What is it with gravitons and black holes?

I occasionally wonder about what physicist really think regarding the hypothetical particles, gravitons, those carriers of the gravitational force mandated by the need* to quantize all the forces of nature.  Specifically, I wonder how they behave in and around black holes.

I know, from my understanding of General Relativity, that the influence of gravity travels at the speed of light, and the recent LIGO results, and all other experimental results of which I’ve heard, are consistent with that.  This must surely mean that the proposed gravitons travel at the speed of light, and are thus mass-less particles.  And if they are carrying a force, they must have some form of inherent energy, which means that, according to Einstein at least, their path would be affected by gravity.  This seems contradictory in some ways, but it’s my understanding that the electrical force produced by a moving electron also acts backward on itself, so I guess that’s not completely unreasonable…though here I’m veering further away from any deep knowledge, much to my sorrow.

My real question applies to the surface of an event horizon, that boundary in space-time within which all things are separated from the outside by the strength of the gravitational force – more particularly, according to Einstein, by the degree of curvature of space-time.  If gravitons are particles, carrying the gravitational force, are they constrained by the effects of the event horizon, or –  presumably because they wouldn’t be self-interacting – do they simply pass through it, it being irrelevant to their motion, unlike all other things with finite speeds…which means everything.  That sometimes seems contradictory to me, though by no means am I certain that I’m thinking correctly about this.  Could it be that the gravitons within and outside of an event horizon are two separate populations of gravitons, with the external ones somehow being generated at the horizon?  If not, then how can a particle ignore the degree of gravity, unless, of course, as a mentioned above, they are not self-interacting – which wouldn’t be unusual, since, if I understand correctly, photons also don’t interact with other photons.  But photons would, obviously, interact with gravitons, of course, otherwise they wouldn’t be effected by gravity, as we know they are…the most extreme example of this being at a black hole.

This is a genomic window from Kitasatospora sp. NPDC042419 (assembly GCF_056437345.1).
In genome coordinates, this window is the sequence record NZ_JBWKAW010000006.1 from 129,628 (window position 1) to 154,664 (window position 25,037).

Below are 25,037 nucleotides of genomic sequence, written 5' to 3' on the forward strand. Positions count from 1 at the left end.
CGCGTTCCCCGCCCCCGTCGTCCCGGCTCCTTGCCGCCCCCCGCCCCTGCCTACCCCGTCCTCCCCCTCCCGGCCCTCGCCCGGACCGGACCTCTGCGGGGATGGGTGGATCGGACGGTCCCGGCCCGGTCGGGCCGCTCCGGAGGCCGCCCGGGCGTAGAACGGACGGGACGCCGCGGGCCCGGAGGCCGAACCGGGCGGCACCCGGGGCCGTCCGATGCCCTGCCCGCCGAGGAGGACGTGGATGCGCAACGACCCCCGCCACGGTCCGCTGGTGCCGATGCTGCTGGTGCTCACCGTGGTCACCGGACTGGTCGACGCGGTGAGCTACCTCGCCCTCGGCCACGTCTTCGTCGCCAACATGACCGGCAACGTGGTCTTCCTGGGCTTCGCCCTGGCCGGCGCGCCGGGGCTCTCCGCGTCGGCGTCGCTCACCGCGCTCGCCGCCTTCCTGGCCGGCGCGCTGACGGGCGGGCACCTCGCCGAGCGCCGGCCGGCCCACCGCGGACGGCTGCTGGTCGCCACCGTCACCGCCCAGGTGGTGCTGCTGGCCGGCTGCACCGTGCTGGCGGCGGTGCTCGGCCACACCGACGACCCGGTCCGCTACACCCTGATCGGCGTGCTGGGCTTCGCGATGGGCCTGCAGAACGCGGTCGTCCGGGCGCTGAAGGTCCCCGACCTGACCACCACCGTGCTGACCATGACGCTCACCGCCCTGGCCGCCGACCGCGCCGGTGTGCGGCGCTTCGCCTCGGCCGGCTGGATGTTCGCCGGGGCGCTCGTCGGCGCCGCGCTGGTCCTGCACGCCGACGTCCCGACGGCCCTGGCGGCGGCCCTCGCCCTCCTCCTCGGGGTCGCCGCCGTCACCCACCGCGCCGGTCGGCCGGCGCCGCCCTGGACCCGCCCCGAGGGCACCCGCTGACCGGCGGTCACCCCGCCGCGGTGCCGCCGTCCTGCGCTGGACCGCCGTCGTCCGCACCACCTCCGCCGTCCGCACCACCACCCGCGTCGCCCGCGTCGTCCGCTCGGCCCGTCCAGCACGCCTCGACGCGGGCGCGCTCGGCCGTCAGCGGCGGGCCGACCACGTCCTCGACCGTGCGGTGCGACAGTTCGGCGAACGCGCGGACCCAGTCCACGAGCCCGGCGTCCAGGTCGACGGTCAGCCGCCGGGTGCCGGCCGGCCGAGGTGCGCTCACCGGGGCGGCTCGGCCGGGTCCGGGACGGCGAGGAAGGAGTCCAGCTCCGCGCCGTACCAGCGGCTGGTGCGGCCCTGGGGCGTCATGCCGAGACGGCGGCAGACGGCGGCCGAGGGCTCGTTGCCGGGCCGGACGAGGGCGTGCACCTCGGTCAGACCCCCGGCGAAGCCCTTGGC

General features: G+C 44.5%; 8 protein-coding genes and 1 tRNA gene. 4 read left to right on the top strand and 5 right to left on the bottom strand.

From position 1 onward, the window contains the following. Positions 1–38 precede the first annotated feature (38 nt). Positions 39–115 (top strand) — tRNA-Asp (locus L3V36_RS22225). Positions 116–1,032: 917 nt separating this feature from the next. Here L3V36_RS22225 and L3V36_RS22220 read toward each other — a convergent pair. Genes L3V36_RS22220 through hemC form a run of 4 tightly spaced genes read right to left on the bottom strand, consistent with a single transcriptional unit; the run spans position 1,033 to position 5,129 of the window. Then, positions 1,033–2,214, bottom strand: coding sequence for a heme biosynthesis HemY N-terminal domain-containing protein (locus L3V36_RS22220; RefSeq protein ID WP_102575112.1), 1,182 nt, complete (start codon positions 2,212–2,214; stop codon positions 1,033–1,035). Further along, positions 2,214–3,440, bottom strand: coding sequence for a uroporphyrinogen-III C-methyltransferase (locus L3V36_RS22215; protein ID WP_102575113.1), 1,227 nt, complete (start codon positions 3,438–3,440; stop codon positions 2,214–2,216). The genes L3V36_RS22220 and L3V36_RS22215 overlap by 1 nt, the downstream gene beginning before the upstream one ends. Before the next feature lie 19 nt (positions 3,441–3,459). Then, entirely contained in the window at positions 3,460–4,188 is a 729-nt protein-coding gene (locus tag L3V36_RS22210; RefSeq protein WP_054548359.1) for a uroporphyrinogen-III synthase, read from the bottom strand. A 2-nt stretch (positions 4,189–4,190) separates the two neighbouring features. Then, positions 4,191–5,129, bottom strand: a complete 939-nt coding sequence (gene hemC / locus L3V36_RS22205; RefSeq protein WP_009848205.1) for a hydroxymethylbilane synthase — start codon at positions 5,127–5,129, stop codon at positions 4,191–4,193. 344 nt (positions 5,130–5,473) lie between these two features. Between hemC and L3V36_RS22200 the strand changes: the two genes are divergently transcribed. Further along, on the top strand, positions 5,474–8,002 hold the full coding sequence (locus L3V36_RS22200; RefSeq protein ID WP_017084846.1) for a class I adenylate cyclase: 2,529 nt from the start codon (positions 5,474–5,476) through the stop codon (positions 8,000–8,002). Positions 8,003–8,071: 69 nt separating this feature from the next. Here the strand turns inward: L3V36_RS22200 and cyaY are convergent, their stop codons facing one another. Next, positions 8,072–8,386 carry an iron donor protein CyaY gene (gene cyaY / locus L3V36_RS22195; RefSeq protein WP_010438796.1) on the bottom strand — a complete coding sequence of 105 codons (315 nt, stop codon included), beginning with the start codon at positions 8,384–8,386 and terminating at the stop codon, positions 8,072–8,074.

I know that a possible explanation for this might be found in M theory, in which we exist in a 3-brane that floats in a larger, higher-dimensional “bulk,” and that gravitons, unlike all the more “ordinary” particles are not constrained to remain within that brane, but can go above and below it, so to speak, thus bypassing any barrier that is exclusive to the brane.  But I don’t know if this really deals with the issue.

And, of course, how can the idea of gravity as a force, mediated by a quantum particle, be reconciled with the convincing and highly fruitful model of gravity as the consequence of the curvature of space-time?  Obviously, I don’t expect anyone to know the deep answer to this question, since it’s the biggest, most fundamental problem in modern physics:  our two best, most powerful theories of the world don’t work when brought together.  But if anyone out there has any idea of at least the form of such a possible reconciliation – i.e. do proponents of quantum gravity think that it will eliminate the notion of curved space-time, or do they think, somehow, that it will be an expression thereof – I would be delighted to hear from you.  My best reading to date on things like string theory hasn’t given me any real insight into the possible shape of such a unification.

Anyway, these are some of the thoughts that are troubling me this Monday morning.  I’d love to know any of your thoughts in response, or if you have any recommendations on further study materials, I would welcome those as well.


* due to the Uncertainty Principle, among other things.

What Are Black Holes?

Originally posted February 23, 2012

A very old friend of mine—that is, one I’ve known a long time, he’s no older than I am, and I hope I don’t yet count as “very” old—suggested that I write an article about what exactly black holes are. So, I thought about it, for all of about two seconds, and realized that black holes would be a great topic for a general science article. Continue reading “What Are Black Holes?”